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A CLOSER LOOK

Strategies : Shearson Lehman Mortgage Chief Continues Making Hay While Waiting Till the Sun Shines

November 25, 1987|JAMES S. GRANELLI | Times Staff Writer

Although the mortgage industry is shrinking in the face of dwindling demand for home loans, Shearson Lehman Mortgage Co. knows the picture will get brighter.

"We're waiting for the sun to shine again," said Walter P. Blass, chairman of the Newport Beach-based firm. "It always has and it will again."

Blass sounds casual when he says that, but his nonchalance conceals a hard-driving executive who has pulled the one-time regional mortgage company out of chaos and molded it into a national force in the mortgage field.

And with the 41-year-old mortgage banker in command, the subsidiary of the Shearson Lehman Brothers financial services company in New York isn't sitting on its corporate behind while it weathers the latest storm.

Prime Rate Offered

Instead, it is flooding the nation with advertisements offering home equity lines of credit to affluent borrowers at the going prime rate, and it is scouring the countryside looking to buy all the loans and loan servicing rights it can find from other lenders.

Additionally, Shearson Lehman Mortgage expects to lend $1.6 billion this year from its 40 branches in 11 states. That would make it one of the biggest firms in the highly competitive field, but it still would have only a very small piece of the market.

The nation's largest mortgage lender, New York-based Citicorp, financed $13 billion in home loans last year--only 3% of the record $442 billion in mortgages loaned by the industry.

A product that Shearson Lehman Mortgage hopes will push it further to the forefront of the industry is its prime-only revolving line of credit. The prime rate is the benchmark interest rate, set by the nation's major banks, and most loans carry interest rates that are higher than prime.

The Shearson prime rate line of credit is secured by the equity in a borrower's home. Nearly all of Shearson Lehman Mortgage's competition in marketing prime-only credit lines, Blass said, comes from banks and savings institutions, not from other mortgage companies.

Goal Is to Be the Largest

Shearson Lehman's program generates $22 million a month in new loan business for the company, and Blass said he expects that to grow to as much as $40 million a month next year.

"My goal is to be the largest home equity (line of credit) lender in the U.S.," he said.

To expand beyond the confines of the branch offices, Blass is pushing what he calls "user friendly" loan applications--easy-to-read forms that can be mailed to customers. With toll-free telephone lines also available, customers looking for $50,000 to $1-million lines of credit never have to appear at a Shearson Lehman Mortgage office, he said.

So far, the average line of credit taken out is $120,000, and the average amount actually borrowed is $90,000, he said.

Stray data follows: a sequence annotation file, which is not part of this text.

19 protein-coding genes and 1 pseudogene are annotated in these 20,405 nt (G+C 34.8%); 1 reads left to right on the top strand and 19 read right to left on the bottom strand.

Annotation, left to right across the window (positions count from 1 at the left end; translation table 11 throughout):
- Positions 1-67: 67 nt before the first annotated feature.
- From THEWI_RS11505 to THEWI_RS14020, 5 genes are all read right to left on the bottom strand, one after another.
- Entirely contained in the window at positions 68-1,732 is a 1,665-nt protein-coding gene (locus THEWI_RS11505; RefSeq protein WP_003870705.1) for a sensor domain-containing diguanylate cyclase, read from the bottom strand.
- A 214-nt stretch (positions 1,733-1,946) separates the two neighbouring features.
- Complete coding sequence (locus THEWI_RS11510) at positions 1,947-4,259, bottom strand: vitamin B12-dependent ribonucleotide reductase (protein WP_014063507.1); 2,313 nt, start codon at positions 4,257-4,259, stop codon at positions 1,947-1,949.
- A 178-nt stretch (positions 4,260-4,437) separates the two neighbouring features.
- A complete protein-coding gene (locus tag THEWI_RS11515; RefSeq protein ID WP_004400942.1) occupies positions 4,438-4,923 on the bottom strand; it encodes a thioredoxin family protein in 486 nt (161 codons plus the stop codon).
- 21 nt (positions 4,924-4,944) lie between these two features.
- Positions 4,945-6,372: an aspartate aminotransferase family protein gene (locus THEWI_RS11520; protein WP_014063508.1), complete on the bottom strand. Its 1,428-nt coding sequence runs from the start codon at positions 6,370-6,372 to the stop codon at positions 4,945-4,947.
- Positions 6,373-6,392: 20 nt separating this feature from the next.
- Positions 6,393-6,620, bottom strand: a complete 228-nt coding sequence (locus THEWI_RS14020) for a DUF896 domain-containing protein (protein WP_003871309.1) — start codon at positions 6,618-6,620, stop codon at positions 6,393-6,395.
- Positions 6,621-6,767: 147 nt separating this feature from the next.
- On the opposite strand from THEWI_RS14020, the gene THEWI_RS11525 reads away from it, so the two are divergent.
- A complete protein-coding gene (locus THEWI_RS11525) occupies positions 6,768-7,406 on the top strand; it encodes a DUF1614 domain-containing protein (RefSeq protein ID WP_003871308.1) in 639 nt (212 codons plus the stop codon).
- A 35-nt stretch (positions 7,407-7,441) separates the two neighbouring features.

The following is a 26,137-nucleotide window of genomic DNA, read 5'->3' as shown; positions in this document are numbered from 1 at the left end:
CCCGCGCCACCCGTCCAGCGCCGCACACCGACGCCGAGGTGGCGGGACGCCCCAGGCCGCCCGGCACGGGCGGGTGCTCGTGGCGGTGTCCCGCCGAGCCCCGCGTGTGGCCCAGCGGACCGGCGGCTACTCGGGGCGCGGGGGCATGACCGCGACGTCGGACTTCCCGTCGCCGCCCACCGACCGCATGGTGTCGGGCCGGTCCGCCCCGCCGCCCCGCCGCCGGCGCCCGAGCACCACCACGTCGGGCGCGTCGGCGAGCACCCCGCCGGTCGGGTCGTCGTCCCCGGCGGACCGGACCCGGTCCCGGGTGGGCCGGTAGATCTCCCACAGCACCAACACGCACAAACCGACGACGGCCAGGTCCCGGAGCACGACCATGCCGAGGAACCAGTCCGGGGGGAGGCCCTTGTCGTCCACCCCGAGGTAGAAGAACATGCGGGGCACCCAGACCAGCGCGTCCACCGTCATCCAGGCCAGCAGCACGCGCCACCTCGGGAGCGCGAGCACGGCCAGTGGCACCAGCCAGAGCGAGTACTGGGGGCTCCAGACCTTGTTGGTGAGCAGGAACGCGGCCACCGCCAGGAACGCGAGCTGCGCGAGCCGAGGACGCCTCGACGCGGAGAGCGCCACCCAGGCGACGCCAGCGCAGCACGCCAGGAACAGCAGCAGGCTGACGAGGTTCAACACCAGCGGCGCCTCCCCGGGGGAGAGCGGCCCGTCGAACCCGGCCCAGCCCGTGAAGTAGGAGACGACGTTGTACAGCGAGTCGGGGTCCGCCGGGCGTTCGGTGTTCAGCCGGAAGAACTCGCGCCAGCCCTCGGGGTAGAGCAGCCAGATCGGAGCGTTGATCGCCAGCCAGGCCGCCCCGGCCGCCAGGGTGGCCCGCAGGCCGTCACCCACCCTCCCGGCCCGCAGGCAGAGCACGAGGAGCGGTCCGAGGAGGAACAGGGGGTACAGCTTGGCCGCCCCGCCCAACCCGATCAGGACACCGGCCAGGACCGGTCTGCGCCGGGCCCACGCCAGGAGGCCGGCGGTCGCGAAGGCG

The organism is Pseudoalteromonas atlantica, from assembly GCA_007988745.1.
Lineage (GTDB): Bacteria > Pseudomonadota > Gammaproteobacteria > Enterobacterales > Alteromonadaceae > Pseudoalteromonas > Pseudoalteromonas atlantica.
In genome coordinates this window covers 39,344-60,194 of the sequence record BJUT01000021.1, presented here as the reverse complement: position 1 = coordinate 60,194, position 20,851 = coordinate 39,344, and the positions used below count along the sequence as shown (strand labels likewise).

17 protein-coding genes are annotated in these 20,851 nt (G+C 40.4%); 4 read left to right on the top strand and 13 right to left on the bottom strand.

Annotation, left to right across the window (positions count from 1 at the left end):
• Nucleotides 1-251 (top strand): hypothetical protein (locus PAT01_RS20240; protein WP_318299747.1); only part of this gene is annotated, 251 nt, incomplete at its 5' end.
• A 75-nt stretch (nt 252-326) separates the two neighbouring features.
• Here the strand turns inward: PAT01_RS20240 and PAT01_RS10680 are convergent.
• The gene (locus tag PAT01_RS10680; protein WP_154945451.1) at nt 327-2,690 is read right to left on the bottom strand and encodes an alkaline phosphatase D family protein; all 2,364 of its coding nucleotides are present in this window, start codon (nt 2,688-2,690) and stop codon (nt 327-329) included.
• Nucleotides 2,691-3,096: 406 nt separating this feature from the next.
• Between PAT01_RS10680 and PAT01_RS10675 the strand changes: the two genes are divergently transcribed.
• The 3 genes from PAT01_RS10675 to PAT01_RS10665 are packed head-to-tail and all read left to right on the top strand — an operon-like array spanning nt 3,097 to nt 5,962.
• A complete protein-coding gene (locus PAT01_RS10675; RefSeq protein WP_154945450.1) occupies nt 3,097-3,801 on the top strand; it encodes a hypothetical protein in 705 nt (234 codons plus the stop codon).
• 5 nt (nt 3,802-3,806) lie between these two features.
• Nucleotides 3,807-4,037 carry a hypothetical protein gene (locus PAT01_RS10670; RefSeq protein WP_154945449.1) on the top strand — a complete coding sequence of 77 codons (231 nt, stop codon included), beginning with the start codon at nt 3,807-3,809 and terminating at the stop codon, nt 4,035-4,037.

But making loans is not what fills the coffers at Shearson Lehman. It's servicing loans, sending out bills and collecting the money--for a fee--that has provided the mortgage company with as much as 85% of its total revenues.

"Servicing is good steady business," said Perrin Long, an analyst with Lipper Analytical Securities in New York. "It is simple, not exciting, there's no sex appeal, but somebody's got to collect it. And you make good money at it," he said.

Shearson Lehman Mortgage probably makes more money at it than most servicers. Its finely tuned computer system in San Bernardino, run by Richard Galleher, allows the company to service about 900 loans per employee, well above the industry average of 550, according to Blass and industry sources.

"Galleher's division is the most efficient, best-run servicing operation on Earth," said one former employee, who wished to remain anonymous. "And efficiency determines how good your returns are."

Loan Servicing to Double

This year, Shearson Lehman Mortgage will more than double its loan servicing, handling $12.2 billion--mostly under contract with other lenders.

The loan servicing division should raise $50 million to $60 million in revenues for the mortgage company, Blass said, and should provide about 60% of the $99 million in total revenues expected this year.

The division also has begun a new "master servicing" operation, overseeing the collection efforts of other loan servicing firms and guaranteeing investors that it will step in and continue collecting and forwarding borrowers' payments if those firms go out of business. The operation is expected to generate $5 million to $10 million in revenues this year, Blass said.

The new product and increased marketing activity have catapulted the Shearson Lehman Mortgage servicing division from an also-ran to an industry leader in just 18 months.

And Blass said he's not satisfied yet.

He is looking to buy even more loans and servicing rights from other lenders.

"We're going to play trump, and we've got a long suit," Blass said.

The front-runner, again, is Citicorp, which serviced $38 billion in loans last year, more than five times Shearson Lehman's total.

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